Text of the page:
1.1 the origin of the International Criminal Court
The origin of the International Criminal Court (ICC) date back to the world war II, when international military tribunals were established (Nuremberg and Tokyo).
Their competences were limited to war crimes, but their contribution had been fundamental to the extension of the crimes treated to crimes against humanity and peace.
The first attempt to form an International Criminal Court has been in the 1950s, but the concomitance with the Cold War made the effort unattainable. The idea revived in the 1990s thanks to the initiative of the ONU and General Assembly to draft a statute for the ICC.
During the draft of the statute, the international community established two ad hoc tribunals for crimes in the former Yugoslavia and Rwanda, underlying the increasing need for a permanent international criminal court.
On 17 July 1998, an International Criminal Court was finally born. 120 states adopted its statute, whereas 7 voted against it (21 abstained). The Statute legally came into force on 1 July 2002, and the ICC can only prosecute crimes committed after that date. 1.2 India and the International Criminal Court
Indian government claims that is always been engaged in the promotion and protection of human rights at the international level. Its concern in the matter has a confirmation in the active participation of India to the progressive development of the criminal law since 1948, with the aim of eradicating the most brutal crimes committed by the humankind.
In spite of its presumed commitment in the fight against any violation of human right, India consistently opposed the court. Together with United States, China and Russia, it is one of the critical States that have not joined the International Criminal Court.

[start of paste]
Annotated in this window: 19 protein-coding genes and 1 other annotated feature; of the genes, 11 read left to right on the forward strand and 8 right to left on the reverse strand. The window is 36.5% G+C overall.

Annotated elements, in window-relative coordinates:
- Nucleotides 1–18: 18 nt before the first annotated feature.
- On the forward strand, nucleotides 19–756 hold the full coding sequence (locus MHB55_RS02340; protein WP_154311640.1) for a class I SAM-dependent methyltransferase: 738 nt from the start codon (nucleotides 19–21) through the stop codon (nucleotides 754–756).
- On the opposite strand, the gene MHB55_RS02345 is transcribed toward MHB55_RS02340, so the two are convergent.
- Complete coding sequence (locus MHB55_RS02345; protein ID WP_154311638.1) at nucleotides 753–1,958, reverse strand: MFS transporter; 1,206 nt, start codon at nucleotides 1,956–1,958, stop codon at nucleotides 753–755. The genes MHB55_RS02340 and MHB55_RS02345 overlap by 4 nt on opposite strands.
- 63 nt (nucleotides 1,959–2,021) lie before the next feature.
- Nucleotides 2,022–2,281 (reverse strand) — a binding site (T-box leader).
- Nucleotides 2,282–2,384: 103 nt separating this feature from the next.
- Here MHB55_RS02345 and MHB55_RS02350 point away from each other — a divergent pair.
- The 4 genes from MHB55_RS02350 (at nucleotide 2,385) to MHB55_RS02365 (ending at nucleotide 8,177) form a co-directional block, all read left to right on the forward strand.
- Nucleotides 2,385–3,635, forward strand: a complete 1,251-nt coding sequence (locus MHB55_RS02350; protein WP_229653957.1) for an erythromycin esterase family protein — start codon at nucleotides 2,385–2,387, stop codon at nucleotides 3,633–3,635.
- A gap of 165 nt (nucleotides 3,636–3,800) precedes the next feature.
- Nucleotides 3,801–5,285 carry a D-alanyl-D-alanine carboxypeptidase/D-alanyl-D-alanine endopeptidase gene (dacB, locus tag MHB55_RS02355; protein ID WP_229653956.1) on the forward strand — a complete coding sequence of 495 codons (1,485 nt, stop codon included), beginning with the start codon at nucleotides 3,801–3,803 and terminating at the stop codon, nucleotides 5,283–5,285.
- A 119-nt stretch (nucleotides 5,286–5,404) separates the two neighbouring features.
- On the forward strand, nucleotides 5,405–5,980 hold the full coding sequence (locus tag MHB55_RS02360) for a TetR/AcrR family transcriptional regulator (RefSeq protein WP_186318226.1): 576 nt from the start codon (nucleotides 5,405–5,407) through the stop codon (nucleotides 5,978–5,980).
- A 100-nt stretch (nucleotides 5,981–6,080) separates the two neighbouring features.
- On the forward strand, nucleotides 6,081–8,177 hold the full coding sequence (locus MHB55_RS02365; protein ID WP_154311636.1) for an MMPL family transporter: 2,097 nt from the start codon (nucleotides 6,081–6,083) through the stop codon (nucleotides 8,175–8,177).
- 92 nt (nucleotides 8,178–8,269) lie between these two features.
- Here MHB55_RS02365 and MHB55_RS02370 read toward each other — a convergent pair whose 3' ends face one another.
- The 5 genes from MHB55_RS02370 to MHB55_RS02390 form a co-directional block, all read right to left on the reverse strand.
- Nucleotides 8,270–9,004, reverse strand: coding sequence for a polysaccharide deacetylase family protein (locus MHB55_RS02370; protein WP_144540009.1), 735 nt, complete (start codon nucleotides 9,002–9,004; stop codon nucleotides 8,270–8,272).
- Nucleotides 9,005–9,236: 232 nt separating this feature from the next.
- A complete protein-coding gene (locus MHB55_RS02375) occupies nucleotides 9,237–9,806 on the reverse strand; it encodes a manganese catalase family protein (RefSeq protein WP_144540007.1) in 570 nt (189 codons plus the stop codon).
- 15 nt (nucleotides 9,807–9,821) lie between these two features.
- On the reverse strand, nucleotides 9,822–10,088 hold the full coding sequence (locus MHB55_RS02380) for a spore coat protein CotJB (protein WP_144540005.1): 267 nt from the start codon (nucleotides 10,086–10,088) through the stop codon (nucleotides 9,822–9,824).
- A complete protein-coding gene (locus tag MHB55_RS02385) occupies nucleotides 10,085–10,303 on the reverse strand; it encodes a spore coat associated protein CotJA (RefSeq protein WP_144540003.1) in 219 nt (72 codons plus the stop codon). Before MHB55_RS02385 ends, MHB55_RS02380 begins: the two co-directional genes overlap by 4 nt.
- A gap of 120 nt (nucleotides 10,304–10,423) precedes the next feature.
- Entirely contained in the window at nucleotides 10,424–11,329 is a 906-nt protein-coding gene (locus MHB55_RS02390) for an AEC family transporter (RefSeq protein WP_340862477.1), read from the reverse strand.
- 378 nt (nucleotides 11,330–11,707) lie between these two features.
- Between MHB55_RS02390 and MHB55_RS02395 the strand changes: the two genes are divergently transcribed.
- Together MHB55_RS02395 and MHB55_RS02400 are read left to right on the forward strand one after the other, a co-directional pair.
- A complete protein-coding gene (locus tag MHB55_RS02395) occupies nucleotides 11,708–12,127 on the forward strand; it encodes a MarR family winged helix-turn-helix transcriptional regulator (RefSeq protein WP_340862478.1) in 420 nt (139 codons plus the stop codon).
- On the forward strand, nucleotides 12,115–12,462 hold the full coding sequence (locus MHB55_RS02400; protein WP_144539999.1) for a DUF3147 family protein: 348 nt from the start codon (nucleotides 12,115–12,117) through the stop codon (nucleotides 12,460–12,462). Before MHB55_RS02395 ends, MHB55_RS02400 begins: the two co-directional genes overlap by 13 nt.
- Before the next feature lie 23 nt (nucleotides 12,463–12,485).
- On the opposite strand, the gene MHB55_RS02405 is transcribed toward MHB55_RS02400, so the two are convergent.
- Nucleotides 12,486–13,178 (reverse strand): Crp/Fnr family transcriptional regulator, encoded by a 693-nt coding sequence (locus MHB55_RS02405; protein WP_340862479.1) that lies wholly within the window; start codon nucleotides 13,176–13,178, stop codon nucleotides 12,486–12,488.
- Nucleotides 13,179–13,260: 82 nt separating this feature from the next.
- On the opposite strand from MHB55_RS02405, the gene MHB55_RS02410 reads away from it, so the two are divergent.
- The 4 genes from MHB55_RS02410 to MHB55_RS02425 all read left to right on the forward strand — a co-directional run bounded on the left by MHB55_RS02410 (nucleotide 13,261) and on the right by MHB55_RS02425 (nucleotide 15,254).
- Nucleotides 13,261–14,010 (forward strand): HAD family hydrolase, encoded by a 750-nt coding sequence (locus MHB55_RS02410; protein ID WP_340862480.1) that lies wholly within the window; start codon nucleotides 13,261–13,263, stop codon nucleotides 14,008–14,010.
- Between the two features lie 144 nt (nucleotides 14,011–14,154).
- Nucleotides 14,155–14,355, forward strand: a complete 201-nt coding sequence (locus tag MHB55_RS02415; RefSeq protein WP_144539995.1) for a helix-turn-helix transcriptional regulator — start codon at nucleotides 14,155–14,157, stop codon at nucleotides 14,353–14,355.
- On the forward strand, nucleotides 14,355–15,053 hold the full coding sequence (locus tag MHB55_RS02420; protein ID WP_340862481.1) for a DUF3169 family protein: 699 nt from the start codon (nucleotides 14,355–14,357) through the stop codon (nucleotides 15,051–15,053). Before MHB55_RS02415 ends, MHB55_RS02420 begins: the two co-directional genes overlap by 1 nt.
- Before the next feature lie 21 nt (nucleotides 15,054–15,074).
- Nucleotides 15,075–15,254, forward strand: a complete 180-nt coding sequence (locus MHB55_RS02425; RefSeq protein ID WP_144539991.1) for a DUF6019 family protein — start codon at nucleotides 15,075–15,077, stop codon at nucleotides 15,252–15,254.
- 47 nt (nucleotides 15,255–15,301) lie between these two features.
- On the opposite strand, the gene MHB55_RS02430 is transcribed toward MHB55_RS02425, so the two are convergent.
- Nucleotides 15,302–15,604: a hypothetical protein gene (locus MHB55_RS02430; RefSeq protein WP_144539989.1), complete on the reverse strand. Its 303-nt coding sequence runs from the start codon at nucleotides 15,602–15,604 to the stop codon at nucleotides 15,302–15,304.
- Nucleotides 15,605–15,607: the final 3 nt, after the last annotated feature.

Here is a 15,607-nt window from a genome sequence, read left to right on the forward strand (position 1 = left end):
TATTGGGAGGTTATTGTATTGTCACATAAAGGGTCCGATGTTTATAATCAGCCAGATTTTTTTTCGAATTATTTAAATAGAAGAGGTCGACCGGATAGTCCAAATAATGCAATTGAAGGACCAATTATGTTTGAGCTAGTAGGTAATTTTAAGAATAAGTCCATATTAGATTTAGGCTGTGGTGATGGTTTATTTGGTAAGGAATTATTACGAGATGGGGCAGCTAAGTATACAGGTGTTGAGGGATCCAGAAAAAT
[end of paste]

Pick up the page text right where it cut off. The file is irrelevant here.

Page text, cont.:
India supports the ICC as institution and actively participated to the conference on the establishment of the International Criminal Court in Rome (1998). During the debate, India showed a proactive spirit and interest in achieving a common position that could suit all the States involved and thus could give a durable basis for the development of such international cooperation. The basic principles that guided India’s participation in the discussions on the establishment of the Court were, as mister Dilip Lahiri said, “the sovereign equality of States, non discrimination and non interference in the internal affairs”.
However, India strongly objects some crucial points of its statute:
1. Broad definition adopted of crimes against humanity:
It is a shared view of States that crimes should be well defined in the statue of ICC.
India laments that there is a generally accepted definition of genocide, but not a clear one for crimes against humanity. If specific contents of crimes do not reflect the acceptance by States, this could be counterproductive and might constitute a threat.
2. The role of the Security Council:
According to India the powers given to the Security Council (to refer cases, delay investigations and bind non-states parties), are too broad.
Actually Indian Government believes that any role of the Security Council before the ICC will results in legal and political implication, which will in turn undermine the “impartiality and interdependence of a judicial institution, said Lahiri, such as the International Criminal Court, which should be respected fully”.
Furthermore the role of the ICC is tightly to prosecute and punish international crimes, and not to preserve the peace among States, nor security. Thus there is no reason for the Security Council to interfere with ICC, on the contrary “any preeminent role for the Security Council in triggering ICC jurisdiction constitute a violation of sovereign equality”.
3. The refusal to introduce nuclear weapons or other weapons of mass destruction:
Many States asked...